Nowadays the term
science is used very broadly to include all manner of academically-instituted
fields of interest. Subjects traditionally regarded as 'arts' (i.e.
history, the study of literature and language etc.) are now almost always
referred to as sciences. Similarly, subjects once commonly thought of
as belonging outside science such as economics, social theory, pedagogy
are included under the administration of the 'social sciences'. It has
been common to regard the social sciences as in a borderland between
the realms of 'pure science' and of applied political and moral activity.
Even theology and philosophy have tended to become classified as sciences
- or as employing scientific criteria and methods. Under these circumstances
there tends to be much confusion as to the test of being 'scientific'.
Therefore, central criteria and methods that variously apply in different
sciences are discussed in the following.
proper constitutes one form of understanding of reality, being directed
towards observable or sensory reality and thus forming a system of empirical
generalisations and theories about physical processes. Strict or rigorously-exact
scientific generalisation occurs only where physical processes are studied
Where psychic and social processes are concerned, scientific generalisations
are also widely held as an ideal in the sciences concerned, yet the
exactitude and generality achievable is much less than in the former
case, for reasons to be discussed later here.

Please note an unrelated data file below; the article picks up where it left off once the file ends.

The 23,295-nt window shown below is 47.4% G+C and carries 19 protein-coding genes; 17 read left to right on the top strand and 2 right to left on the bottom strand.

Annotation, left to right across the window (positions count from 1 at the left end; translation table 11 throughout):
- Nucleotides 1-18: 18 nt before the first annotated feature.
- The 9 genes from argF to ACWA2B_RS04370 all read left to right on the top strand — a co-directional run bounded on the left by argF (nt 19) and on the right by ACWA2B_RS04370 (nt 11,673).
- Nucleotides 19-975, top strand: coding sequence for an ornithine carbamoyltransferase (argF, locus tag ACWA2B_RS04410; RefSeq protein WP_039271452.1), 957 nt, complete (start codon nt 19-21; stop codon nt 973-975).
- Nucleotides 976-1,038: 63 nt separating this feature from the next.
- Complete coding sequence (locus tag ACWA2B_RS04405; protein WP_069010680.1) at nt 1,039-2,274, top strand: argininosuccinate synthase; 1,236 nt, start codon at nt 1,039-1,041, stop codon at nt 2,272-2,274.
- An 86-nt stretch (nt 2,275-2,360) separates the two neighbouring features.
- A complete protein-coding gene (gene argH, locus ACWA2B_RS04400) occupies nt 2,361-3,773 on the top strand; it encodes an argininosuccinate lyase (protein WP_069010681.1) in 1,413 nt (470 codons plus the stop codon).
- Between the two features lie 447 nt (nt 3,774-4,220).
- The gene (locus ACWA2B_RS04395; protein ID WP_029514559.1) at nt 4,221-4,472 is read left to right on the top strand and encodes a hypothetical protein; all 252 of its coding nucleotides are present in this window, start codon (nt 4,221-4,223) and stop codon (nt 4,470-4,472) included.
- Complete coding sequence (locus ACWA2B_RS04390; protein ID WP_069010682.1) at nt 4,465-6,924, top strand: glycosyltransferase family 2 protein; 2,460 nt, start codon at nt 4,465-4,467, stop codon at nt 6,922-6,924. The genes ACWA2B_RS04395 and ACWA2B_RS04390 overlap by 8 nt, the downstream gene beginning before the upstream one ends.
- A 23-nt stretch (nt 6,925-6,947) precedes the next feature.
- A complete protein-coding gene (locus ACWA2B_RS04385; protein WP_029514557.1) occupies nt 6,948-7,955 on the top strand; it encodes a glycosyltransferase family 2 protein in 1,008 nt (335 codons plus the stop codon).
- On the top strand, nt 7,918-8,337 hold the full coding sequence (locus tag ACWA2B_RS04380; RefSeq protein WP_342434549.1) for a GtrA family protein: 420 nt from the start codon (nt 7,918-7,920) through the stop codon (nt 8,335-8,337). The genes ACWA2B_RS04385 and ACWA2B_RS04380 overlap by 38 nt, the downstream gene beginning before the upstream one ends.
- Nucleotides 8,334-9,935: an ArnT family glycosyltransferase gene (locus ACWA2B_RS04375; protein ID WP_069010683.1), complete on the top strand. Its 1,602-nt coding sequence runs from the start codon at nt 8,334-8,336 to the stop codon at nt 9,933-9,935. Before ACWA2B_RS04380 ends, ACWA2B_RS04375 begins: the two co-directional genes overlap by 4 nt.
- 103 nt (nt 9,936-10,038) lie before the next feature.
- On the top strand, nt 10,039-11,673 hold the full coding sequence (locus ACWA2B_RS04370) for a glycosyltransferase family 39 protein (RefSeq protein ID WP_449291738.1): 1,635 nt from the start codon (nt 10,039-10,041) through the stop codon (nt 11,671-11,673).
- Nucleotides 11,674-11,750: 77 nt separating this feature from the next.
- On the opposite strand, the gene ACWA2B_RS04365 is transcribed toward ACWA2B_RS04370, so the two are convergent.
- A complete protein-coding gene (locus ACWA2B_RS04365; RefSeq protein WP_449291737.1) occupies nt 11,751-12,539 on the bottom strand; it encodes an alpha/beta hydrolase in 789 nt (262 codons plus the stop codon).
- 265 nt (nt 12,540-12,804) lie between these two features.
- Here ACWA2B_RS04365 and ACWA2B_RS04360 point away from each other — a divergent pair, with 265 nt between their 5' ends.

The nature of systematic and logical scientific method is to find the connecting links between 'particulars', or isolated and fragmentary facts, so as to be able to arrive at 'general statements' (or empirical principles) - and, these being founded, continually to test them by bringing isolated facts which contain these 'common factors' under the general principles to see whether or not it confirms in other respects. Scientific method attempts to condense facts by extracting from a mass of them the attributes they have in common, which shows their position in some specific logical system of scientific theory. This 'system' is a conception of the mind to help explain the world around us with a view to employing, controlling or predicting material circumstances.
The starting point of scientific method is to observe physical 'reality' (i.e. facts of the world around us) and then produce conceptions of how these facts are inter-related and mutually-dependent. Scientific method can be built only upon observation (experience of facts), not vice-versa. This is obvious in itself when we consider that we learn to do everything we do before we conceive of our way - or method - of doing it, or why we do it (in a more special sense).
Scientific method forbids us to perceive only what we 'prefer' to find instead of what is generally observable. We can build fantasy conceptions - for one reason or the other - but these have no scientific value. Fantasy conceptions can not change the facts of the material world though they can affect the individual psychic life and sometimes also society. (The 'fantasies' of Nazi 'scientific theorists' about purity of the Aryan race provide a striking case). The more general principles which we arrive at by scientific method are an attempt to explain what is the case, whether or not we know why it is so.